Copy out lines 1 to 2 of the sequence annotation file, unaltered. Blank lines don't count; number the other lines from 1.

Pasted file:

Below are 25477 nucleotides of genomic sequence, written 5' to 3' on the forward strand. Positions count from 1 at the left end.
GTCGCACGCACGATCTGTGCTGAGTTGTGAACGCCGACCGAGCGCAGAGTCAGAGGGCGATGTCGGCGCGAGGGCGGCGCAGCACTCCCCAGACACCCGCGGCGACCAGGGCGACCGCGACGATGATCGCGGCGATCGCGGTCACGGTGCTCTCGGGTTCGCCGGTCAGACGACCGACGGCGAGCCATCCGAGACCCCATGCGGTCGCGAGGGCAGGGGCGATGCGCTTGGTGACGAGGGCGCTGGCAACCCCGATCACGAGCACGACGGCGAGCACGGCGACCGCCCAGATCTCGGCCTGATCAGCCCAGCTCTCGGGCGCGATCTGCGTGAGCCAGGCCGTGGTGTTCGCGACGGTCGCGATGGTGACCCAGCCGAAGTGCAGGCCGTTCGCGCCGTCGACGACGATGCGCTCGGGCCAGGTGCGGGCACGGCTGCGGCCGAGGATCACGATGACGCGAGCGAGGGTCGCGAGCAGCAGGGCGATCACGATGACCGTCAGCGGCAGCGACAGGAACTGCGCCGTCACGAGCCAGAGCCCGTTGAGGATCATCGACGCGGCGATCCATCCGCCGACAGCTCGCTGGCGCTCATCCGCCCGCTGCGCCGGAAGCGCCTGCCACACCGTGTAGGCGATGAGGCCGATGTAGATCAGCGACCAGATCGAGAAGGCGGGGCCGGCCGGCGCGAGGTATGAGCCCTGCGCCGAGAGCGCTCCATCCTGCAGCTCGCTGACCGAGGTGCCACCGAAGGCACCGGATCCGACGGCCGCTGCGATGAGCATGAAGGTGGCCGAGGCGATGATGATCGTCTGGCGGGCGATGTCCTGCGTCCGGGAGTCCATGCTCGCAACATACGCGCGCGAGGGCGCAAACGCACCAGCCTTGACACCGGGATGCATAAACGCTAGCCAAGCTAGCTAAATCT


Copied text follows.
Below are 25477 nucleotides of genomic sequence, written 5' to 3' on the forward strand. Positions count from 1 at the left end.
GTCGCACGCACGATCTGTGCTGAGTTGTGAACGCCGACCGAGCGCAGAGTCAGAGGGCGATGTCGGCGCGAGGGCGGCGCAGCACTCCCCAGACACCCGCGGCGACCAGGGCGACCGCGACGATGATCGCGGCGATCGCGGTCACGGTGCTCTCGGGTTCGCCGGTCAGACGACCGACGGCGAGCCATCCGAGACCCCATGCGGTCGCGAGGGCAGGGGCGATGCGCTTGGTGACGAGGGCGCTGGCAACCCCGATCACGAGCACGACGGCGAGCACGGCGACCGCCCAGATCTCGGCCTGATCAGCCCAGCTCTCGGGCGCGATCTGCGTGAGCCAGGCCGTGGTGTTCGCGACGGTCGCGATGGTGACCCAGCCGAAGTGCAGGCCGTTCGCGCCGTCGACGACGATGCGCTCGGGCCAGGTGCGGGCACGGCTGCGGCCGAGGATCACGATGACGCGAGCGAGGGTCGCGAGCAGCAGGGCGATCACGATGACCGTCAGCGGCAGCGACAGGAACTGCGCCGTCACGAGCCAGAGCCCGTTGAGGATCATCGACGCGGCGATCCATCCGCCGACAGCTCGCTGGCGCTCATCCGCCCGCTGCGCCGGAAGCGCCTGCCACACCGTGTAGGCGATGAGGCCGATGTAGATCAGCGACCAGATCGAGAAGGCGGGGCCGGCCGGCGCGAGGTATGAGCCCTGCGCCGAGAGCGCTCCATCCTGCAGCTCGCTGACCGAGGTGCCACCGAAGGCACCGGATCCGACGGCCGCTGCGATGAGCATGAAGGTGGCCGAGGCGATGATGATCGTCTGGCGGGCGATGTCCTGCGTCCGGGAGTCCATGCTCGCAACATACGCGCGCGAGGGCGCAAACGCACCAGCCTTGACACCGGGATGCATAAACGCTAGCCAAGCTAGCTAAATCT